The Left, of course, will oppose American intervention anywhere. But who cares what the Left thinks any more? Who cares what paranoid fantasies dance through the mind of Michael Meacher? Serious 21st-century people need not trouble themselves with the Left's critique; what is more dangerous is that irritation with the Left may lead reasonable people into the arms of an increasingly shrill and dotty band of diehards on the Right who still argue that intervention in Iraq was the right thing.
Loyalty to George W. Bush and Tony Blair is touching, given that those two gentlemen almost certainly now regret getting themselves into this in the first place. If you doubt it, do what I do and, instead of asking what case can be made for a course of action already taken, ask whether, with the benefit of hindsight, those who chose it would in fact choose it again. I repeat, not 'do I justify doing it?' but 'would I do it?'
Stop blustering about how the choice can be defended — we know it can. Stop protesting that critics have been unfair — of course they have. Stop insisting that many false claims have been made — that is doubtless the case. Stop reciting the benefits that may yet flow — they may indeed. Cease the angry cry of 'well, what would you have done?' — critics may well not have the foggiest idea.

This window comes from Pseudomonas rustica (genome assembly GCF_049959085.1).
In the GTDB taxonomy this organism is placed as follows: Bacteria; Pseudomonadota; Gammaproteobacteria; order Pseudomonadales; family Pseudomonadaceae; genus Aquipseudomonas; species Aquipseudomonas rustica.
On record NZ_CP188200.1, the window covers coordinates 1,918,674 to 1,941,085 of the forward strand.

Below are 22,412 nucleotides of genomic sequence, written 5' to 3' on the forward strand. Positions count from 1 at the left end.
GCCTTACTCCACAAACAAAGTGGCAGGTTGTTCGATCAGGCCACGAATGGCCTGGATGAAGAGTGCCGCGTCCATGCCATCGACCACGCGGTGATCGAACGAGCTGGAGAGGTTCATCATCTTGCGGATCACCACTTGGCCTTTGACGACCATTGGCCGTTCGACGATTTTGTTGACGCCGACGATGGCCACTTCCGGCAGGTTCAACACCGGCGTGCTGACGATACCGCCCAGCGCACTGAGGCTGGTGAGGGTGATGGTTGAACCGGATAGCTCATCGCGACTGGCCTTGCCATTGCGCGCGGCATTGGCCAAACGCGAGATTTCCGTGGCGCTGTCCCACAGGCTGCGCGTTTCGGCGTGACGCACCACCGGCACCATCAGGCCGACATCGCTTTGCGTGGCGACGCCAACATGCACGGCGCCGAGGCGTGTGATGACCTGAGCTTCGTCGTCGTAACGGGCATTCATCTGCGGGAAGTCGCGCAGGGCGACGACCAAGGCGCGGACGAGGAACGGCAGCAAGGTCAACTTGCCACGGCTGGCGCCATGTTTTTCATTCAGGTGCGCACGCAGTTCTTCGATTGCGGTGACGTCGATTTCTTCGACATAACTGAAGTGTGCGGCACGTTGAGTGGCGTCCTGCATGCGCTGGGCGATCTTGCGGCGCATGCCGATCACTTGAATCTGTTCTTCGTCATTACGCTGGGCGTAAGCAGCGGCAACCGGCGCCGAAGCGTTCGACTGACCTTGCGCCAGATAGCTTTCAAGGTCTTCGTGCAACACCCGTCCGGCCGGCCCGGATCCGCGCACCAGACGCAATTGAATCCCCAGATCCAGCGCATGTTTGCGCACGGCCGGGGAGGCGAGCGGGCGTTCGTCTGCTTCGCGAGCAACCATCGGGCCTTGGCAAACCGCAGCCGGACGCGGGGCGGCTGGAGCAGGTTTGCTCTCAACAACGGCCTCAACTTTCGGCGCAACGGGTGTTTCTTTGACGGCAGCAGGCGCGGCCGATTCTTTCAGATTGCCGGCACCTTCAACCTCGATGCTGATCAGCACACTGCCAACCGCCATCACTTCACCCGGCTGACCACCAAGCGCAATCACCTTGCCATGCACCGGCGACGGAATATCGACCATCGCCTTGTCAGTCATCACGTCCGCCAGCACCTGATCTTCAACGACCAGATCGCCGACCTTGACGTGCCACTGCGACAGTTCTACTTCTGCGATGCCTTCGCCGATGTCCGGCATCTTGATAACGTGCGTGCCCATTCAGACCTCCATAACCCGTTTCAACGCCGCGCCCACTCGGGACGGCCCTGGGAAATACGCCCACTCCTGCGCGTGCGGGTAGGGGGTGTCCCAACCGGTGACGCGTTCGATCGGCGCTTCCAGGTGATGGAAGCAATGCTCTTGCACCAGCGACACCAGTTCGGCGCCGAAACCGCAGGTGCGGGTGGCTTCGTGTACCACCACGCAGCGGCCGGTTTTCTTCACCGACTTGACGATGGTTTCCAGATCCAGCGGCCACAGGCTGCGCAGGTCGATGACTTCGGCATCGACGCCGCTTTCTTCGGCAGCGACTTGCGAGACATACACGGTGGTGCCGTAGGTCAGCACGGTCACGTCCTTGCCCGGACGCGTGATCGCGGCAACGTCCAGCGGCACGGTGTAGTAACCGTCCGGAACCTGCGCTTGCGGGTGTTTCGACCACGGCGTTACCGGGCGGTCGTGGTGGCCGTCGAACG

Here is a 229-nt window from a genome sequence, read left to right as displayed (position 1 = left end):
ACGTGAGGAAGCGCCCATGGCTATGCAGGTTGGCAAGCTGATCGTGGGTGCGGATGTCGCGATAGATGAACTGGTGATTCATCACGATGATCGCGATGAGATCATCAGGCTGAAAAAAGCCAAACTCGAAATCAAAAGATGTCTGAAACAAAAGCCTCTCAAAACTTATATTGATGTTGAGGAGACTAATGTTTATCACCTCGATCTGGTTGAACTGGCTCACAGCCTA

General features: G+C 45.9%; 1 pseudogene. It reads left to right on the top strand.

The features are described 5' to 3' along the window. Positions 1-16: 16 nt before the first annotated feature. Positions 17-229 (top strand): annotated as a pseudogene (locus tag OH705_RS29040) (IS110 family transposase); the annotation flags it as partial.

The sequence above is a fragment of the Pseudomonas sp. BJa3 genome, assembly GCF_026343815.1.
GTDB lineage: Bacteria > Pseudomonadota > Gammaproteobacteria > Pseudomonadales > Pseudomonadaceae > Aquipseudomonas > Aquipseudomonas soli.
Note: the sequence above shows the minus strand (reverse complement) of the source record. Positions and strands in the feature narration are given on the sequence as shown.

Accept that your side of the argument is stronger and better-intentioned than an unjust world has even begun to accept — for so it indubitably is. Take it as read that your critics are a shower of stupid, whingeing, unreasonable twisters — of course they are, my darling — and pause, shut your eyes and take a deep, quiet breath, and in a perfectly friendly and unaccusatory way ask yourself that eternal little question, 'Would I do it again?'
The answer will pop from your lips before your intellect has time to register it. Of course you wouldn't.
Wrapped and muffled, then, in layers of denial, resentment and rationalisation, a small but gathering consensus whispers that the Iraq war has been an honest mistake, a ghastly miscalculation by a group of men and women who really did want to make the world a safer place but mistook how to do it. And the awful danger is that failure in this instance has discredited a noble argument: the general case for American internationalism. US isolationalism has been the long-term beneficiary, and we may all live to regret it.
Right at the start of this crisis, a clever and independent MP on the Right, Andrew Tyrie, argued that contrary to what people like me were saying the problem with America was not that she could rule the world, but that she cannot: America's wealth relative to that of the rest of the world has declined steadily in the past 50 years. Unrivalled as her military power is, she would be hard put to fight on many fronts. She could come a cropper.
Faced with what may become a living demonstration of these truths, America may soon lose heart. And that is the charge I make against the warmongers of 2003 on both sides of the Atlantic. They have egged on a nation and its president towards a conflict that can end only in despair. American despair will be bad for the world.
Matthew Panis is a political columnist of the Times